Joe is currently part of a research team helping to create and test a questionnaire that will be used to help identify adolescent growth plate injuries. Here is a blog he prepared to help you understand these very common conditions.
Calcaneal (Heel) Apophysitis (Growth Plate) and Tibial Tuberosity (top of shin bone) Apophysitis are very common conditions affecting around 10-15% of adolescents, with more boys experiencing pain than girls.
It affects children at different stages of their development, but generally adolescent heel pain occurs between 8 to 14 years of age, and adolescent top of shin pain occurs between 8 to 16 years of age.
Frustratingly, the kids that get struck down with this pain are the most active kids, and their pain may increase with physical activity or team sports and pain usually reduces with rest.
Getting the right diagnosis is key, so the project has established a set of questions that will be given to consumers and hopefully give them an idea of their likely diagnosis.
This is not designed to replace the clinician as parents may still want an assessment and confirmation of the diagnosis, but this tool gives the parent an idea of the likelihood of their child having one of these conditions. We are currently testing the questionnaire at our clinic and various clinics Australia wide.
Treatments can be, and often are, very simple. We can manage these conditions with activity modification, looking at how much sport your child is competing in, and considering subtle changes to footwear and possibly inexpensive shoe additions to help offload the area until it settles down and your child reaches skeletal maturity.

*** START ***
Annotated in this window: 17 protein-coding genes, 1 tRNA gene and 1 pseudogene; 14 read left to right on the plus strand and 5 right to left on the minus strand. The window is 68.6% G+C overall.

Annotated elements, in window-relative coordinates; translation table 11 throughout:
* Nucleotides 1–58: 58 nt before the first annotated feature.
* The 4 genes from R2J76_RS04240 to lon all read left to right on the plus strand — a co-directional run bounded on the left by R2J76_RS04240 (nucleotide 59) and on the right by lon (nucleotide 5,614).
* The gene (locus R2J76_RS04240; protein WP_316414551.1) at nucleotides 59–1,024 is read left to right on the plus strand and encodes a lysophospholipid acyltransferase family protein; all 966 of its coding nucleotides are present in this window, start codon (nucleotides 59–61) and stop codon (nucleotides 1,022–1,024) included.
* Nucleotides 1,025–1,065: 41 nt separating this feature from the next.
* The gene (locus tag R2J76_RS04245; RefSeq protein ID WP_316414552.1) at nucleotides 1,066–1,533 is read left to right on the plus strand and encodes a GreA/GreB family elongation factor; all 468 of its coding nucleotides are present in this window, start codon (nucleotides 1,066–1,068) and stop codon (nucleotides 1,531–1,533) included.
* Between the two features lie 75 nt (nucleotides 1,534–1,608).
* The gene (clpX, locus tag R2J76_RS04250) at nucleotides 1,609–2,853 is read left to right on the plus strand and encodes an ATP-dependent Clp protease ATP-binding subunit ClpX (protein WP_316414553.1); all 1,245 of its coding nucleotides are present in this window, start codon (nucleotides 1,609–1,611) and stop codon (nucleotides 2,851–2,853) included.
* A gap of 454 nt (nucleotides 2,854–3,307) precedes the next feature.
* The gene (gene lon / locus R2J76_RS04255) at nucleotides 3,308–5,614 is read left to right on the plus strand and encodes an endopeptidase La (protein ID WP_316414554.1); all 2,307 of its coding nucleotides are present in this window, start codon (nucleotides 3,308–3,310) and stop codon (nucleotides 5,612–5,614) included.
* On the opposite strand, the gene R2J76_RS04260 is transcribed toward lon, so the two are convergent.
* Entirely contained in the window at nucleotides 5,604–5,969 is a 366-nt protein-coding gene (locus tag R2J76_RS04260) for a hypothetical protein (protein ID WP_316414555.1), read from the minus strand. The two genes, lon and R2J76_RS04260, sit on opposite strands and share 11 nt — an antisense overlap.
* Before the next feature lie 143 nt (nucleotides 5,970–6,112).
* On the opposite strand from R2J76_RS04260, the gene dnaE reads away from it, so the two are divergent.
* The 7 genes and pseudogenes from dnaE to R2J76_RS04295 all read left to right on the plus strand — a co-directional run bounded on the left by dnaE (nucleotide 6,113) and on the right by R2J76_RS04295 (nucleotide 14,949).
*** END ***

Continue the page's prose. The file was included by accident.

A very important factor in the treatment discussion is education; it's important to be aware that this may be your child's first painful experience, so a reduction in fear will help you and your child. Thinking back to the language we use, telling a 10-year-old they have a ‘disease’ can often leave them thinking this will stop them doing the sport they love for life. We need to make sure they feel safe doing physical activity.
You may be wondering why I haven't used some very common terminology, such as Severs “disease” or Osgood-Schlatters “disease”, when talking about these conditions. They are NOT diseases and thus should not be called a disease. Diseases strike fear into the hearts and minds of our little athletes. This is the furthest thing we need when getting them back to activity.
We can confidently suggest that this problem is self-limiting; that means it should get better with time. Generally, this is when your child reaches skeletal maturity. Some factors may mean this condition is not self-limiting, but a true growth plate issue should resolve once growing stops and the growth plate fuses.
Don’t forget we can help manage symptoms in a cost-effective manner but knowing this pain will eventually reduce and not affect your little sports star’s long-term career can go a long way to helping them star on the weekend.